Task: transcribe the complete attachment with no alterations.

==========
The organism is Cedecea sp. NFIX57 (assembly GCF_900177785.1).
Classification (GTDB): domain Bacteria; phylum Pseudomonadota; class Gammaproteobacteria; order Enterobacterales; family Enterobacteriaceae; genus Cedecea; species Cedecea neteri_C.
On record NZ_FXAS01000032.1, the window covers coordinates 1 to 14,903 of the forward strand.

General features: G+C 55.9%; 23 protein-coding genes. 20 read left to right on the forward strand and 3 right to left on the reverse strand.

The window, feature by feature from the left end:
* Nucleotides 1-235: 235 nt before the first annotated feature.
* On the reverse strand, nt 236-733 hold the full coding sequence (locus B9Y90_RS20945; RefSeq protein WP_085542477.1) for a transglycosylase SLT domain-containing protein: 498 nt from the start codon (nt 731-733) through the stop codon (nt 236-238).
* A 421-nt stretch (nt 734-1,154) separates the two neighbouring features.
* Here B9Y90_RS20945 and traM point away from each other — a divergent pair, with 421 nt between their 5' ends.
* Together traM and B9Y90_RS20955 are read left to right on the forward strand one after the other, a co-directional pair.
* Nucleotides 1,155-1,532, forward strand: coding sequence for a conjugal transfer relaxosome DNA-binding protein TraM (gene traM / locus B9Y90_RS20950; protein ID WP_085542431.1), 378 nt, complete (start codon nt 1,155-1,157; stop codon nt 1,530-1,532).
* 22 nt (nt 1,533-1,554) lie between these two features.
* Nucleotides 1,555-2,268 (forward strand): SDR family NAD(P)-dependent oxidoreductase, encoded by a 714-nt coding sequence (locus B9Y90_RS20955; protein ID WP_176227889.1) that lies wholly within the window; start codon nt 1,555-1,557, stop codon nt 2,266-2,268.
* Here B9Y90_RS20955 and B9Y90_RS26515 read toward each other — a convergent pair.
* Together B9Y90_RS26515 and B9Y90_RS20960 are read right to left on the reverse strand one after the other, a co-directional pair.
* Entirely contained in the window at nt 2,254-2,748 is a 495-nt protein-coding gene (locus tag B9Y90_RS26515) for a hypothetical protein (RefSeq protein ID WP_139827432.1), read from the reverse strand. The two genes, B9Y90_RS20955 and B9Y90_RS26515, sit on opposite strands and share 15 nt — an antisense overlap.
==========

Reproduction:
The organism is Cedecea sp. NFIX57 (assembly GCF_900177785.1).
Classification (GTDB): domain Bacteria; phylum Pseudomonadota; class Gammaproteobacteria; order Enterobacterales; family Enterobacteriaceae; genus Cedecea; species Cedecea neteri_C.
On record NZ_FXAS01000032.1, the window covers coordinates 1 to 14,903 of the forward strand.

General features: G+C 55.9%; 23 protein-coding genes. 20 read left to right on the forward strand and 3 right to left on the reverse strand.

The window, feature by feature from the left end:
* Nucleotides 1-235: 235 nt before the first annotated feature.
* On the reverse strand, nt 236-733 hold the full coding sequence (locus B9Y90_RS20945; RefSeq protein WP_085542477.1) for a transglycosylase SLT domain-containing protein: 498 nt from the start codon (nt 731-733) through the stop codon (nt 236-238).
* A 421-nt stretch (nt 734-1,154) separates the two neighbouring features.
* Here B9Y90_RS20945 and traM point away from each other — a divergent pair, with 421 nt between their 5' ends.
* Together traM and B9Y90_RS20955 are read left to right on the forward strand one after the other, a co-directional pair.
* Nucleotides 1,155-1,532, forward strand: coding sequence for a conjugal transfer relaxosome DNA-binding protein TraM (gene traM / locus B9Y90_RS20950; protein ID WP_085542431.1), 378 nt, complete (start codon nt 1,155-1,157; stop codon nt 1,530-1,532).
* 22 nt (nt 1,533-1,554) lie between these two features.
* Nucleotides 1,555-2,268 (forward strand): SDR family NAD(P)-dependent oxidoreductase, encoded by a 714-nt coding sequence (locus B9Y90_RS20955; protein ID WP_176227889.1) that lies wholly within the window; start codon nt 1,555-1,557, stop codon nt 2,266-2,268.
* Here B9Y90_RS20955 and B9Y90_RS26515 read toward each other — a convergent pair.
* Together B9Y90_RS26515 and B9Y90_RS20960 are read right to left on the reverse strand one after the other, a co-directional pair.
* Entirely contained in the window at nt 2,254-2,748 is a 495-nt protein-coding gene (locus tag B9Y90_RS26515) for a hypothetical protein (RefSeq protein ID WP_139827432.1), read from the reverse strand. The two genes, B9Y90_RS20955 and B9Y90_RS26515, sit on opposite strands and share 15 nt — an antisense overlap.